New electric vehicle prices are down nearly 20% overall in the past year as a growing list of manufacturers are lowering sticker prices or offering rebates or cash incentives to try to increase sales.
Recent data indicates that dealerships are becoming oversupplied with electric cars — a twist following a prolonged period when the availability of EVs was limited. As the market shifts, lower prices are in store for consumers.
Major price cuts from Tesla kicked off competition among automakers at the start of 2023. Ford just made its second big countermove, cutting prices on the Lightning truck by nearly $10,000 for some trims after previously lowering the manufacturer's suggested retail price (MSRP) for its other flagship EV model, the Mustang Mach-E SUV.
One of the top-rated vehicles of the year, the 2023 Ford Lightning now has a starting MSRP of $49,995, down from $59,974 before the price cut. Buyers can also qualify for up to $7,500 in EV tax credits on Ford Lightning models. That puts the cost of the base trim of the truck closer to the sub-$40,000 price that the company touted when it introduced the first version of the vehicle in 2022.
Ford officials said high material costs and supply constraints forced them to increase prices in 2022 and 2023. But now the company can accommodate more demand because a plant is undergoing final upgrades that will soon enable production at a pace of 150,000 units of the electric truck per year.
The Lightning price cuts likely won't be the last EV price reductions we see this year. EV experts note that automakers across the industry are getting access to cheaper batteries, which gives them room to cut sticker prices.
At the same time, they're facing more pressure to stimulate demand with competitive pricing amid high auto loan interest rates and lackluster demand for certain EVs. That means some automakers are likely going to try to sweeten the deal for customers with lower prices as EV production rises and a flurry of new models hit the market.
EVs with cheaper prices in 2023
Here are nine EVs that are cheaper halfway into the year thanks to price cuts or cash incentives:
Ford F-150 Lightning
- The price of the base trim, the Pro, was lowered by nearly $10,000 on July 17 from a previous starting MSRP of $59,974. (The Pro trim is sold out for the 2023 model year.)
Ford Mustang Mach-E
- At the beginning of the year, the Mustang Mach-E started at $46,895, which is $3,900 higher than the current price. Other trims got MSRP reductions of more than $6,500.
Tesla Model 3
- In January, the starting MSRP for the Model 3 was $46,990. Tesla has changed the price of the electric sedan several times this year, but the current price for the base trim reflects an overall price cut of $6,750.
Tesla Model Y
- The price of the long range trim of the Model Y SUV is $15,500 lower than at the beginning of the year.
Tesla Model S
- The Model S luxury sedan got a $10,000 price cut in January, and the price was lowered again in March. At the start of the year, the base trim was $104,990, which is $16,500 higher than the current price of $88,490.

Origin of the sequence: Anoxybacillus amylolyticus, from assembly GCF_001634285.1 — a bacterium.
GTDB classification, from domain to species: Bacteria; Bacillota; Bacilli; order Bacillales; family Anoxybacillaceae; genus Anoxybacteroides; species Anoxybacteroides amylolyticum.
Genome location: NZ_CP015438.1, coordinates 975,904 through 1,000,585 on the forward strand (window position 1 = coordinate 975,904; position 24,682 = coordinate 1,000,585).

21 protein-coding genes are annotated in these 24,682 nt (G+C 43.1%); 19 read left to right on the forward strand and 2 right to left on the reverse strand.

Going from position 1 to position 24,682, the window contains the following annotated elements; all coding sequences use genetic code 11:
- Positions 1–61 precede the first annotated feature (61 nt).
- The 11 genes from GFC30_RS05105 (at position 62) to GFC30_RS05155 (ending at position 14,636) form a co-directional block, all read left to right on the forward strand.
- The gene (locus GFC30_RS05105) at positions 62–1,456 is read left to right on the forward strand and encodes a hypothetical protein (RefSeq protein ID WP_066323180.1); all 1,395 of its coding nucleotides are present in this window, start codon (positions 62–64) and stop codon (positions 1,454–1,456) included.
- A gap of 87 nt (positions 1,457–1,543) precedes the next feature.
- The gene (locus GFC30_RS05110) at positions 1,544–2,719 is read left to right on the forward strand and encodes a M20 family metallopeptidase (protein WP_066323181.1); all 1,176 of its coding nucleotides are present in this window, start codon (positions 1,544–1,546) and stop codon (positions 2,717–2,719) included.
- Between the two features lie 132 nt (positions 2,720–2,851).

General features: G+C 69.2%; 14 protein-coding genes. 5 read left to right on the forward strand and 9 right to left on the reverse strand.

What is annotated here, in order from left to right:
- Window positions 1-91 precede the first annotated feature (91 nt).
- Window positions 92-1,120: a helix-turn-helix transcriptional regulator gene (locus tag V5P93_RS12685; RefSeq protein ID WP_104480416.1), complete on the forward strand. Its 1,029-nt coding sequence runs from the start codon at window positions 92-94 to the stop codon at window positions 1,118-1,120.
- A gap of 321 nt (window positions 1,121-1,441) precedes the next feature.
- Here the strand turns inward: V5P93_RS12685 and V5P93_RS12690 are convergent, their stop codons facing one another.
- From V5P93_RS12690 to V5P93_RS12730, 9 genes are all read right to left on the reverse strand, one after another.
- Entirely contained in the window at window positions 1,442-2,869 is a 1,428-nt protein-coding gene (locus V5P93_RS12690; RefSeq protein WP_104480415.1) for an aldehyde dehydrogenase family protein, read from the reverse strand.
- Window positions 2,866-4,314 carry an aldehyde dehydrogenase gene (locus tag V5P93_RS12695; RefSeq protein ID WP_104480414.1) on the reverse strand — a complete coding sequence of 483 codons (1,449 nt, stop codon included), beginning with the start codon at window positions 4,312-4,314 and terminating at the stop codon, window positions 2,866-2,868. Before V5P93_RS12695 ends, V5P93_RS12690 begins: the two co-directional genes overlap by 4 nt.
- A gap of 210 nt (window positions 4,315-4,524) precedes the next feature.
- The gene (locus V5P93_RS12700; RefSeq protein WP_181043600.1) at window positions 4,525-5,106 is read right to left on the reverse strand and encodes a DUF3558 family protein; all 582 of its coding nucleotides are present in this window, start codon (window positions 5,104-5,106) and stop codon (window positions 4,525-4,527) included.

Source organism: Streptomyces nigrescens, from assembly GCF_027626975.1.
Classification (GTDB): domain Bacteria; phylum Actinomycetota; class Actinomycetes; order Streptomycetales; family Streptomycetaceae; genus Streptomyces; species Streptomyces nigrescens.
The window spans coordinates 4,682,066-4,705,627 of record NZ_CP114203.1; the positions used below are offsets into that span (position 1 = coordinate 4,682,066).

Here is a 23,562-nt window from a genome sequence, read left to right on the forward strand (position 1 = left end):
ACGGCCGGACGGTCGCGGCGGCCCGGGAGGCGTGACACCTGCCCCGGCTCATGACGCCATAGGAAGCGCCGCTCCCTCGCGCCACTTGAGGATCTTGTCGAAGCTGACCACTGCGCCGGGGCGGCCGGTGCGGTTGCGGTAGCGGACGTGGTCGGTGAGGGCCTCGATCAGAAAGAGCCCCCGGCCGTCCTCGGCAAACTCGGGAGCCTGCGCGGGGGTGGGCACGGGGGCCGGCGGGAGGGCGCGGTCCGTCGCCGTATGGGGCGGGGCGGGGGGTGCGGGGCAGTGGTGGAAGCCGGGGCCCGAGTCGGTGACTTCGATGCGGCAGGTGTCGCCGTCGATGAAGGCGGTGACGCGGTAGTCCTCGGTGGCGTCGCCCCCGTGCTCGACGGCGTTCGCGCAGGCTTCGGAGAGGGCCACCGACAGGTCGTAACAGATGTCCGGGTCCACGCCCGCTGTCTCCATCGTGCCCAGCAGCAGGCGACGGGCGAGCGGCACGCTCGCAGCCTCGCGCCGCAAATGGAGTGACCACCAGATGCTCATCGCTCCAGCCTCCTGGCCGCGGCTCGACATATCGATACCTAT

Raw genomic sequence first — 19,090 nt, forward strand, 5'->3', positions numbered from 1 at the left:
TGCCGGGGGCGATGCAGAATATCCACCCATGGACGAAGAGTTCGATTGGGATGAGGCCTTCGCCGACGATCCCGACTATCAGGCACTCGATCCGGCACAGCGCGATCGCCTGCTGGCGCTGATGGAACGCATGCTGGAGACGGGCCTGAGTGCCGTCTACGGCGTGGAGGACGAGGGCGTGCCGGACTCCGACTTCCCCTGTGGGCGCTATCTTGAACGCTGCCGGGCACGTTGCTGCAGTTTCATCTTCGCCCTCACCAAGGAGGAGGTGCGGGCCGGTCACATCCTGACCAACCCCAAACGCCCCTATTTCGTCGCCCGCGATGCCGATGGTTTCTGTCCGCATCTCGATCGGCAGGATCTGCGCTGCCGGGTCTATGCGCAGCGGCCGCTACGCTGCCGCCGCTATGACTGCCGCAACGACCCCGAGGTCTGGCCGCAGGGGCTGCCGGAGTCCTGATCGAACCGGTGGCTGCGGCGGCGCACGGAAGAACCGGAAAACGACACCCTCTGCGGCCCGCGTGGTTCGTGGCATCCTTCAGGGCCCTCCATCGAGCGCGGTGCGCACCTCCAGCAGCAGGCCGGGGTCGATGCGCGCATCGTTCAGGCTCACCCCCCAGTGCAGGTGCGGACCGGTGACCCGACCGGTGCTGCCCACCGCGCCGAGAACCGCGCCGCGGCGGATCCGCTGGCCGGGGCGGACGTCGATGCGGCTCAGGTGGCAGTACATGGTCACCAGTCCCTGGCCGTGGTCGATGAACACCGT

Tesla Model X
- The Model X luxury SUV started at $120,990 in January. The base price is now $22,500 lower: $98,490.
Hyundai Ioniq 6
Price: $36,600 after rebate
- In July, shoppers can get a $5,000 cash incentive on select trims of Hyundai's electric sedan. That brings the price of the base version down from the MSRP of $41,600.
Price: $38,850 after cash incentive
- Kia is offering a $3,750 cash incentive for its EV6 SUV, which lowers the price down from the MSRP of $42,600.
Audi e-tron GT
Price: $92,400 after purchase credit
- Audi's incentives are some of the highest in the EV market, according to CarsDirect.com. Audi e-tron GT buyers can get a $12,500 purchase credit in July off the MSRP of $104,900.
How EV tax credits can lower prices
Federal EV tax credits can essentially lower the price of an electric vehicle by up to $7,500. But only certain EVs qualify, and eligibility for the tax credits depends on how and where a vehicle and its parts are made, in addition to the price.
- Smaller EVs like sedans can be eligible for tax credits if they have an MSRP below $55,000, while larger vehicles like SUVs must be under $80,000. Those thresholds have motivated price decisions from automakers in 2023, with some automakers cutting MSRPs to help buyers qualify for tax credits as an extra incentive to buy.
- The two highest-profile price-cutting EV makers, Tesla and Ford, both have vehicles that qualify for the full tax credits up to $7,500, including trims of the Model 3, the Model Y and the Ford Lightning. Mach-E buyers, however, can only claim half of the tax credit — $3,750.
- Brands offering large incentives on EVs including Audi, Kia and Hyundai are in a bind as their vehicles don't qualify for any tax credits because of where the vehicles and their parts are made.
- Cash incentives are a way for these brands to compete with tax credits on other vehicles, but most automakers aside from Tesla have thin margins (if any) on their EVs.
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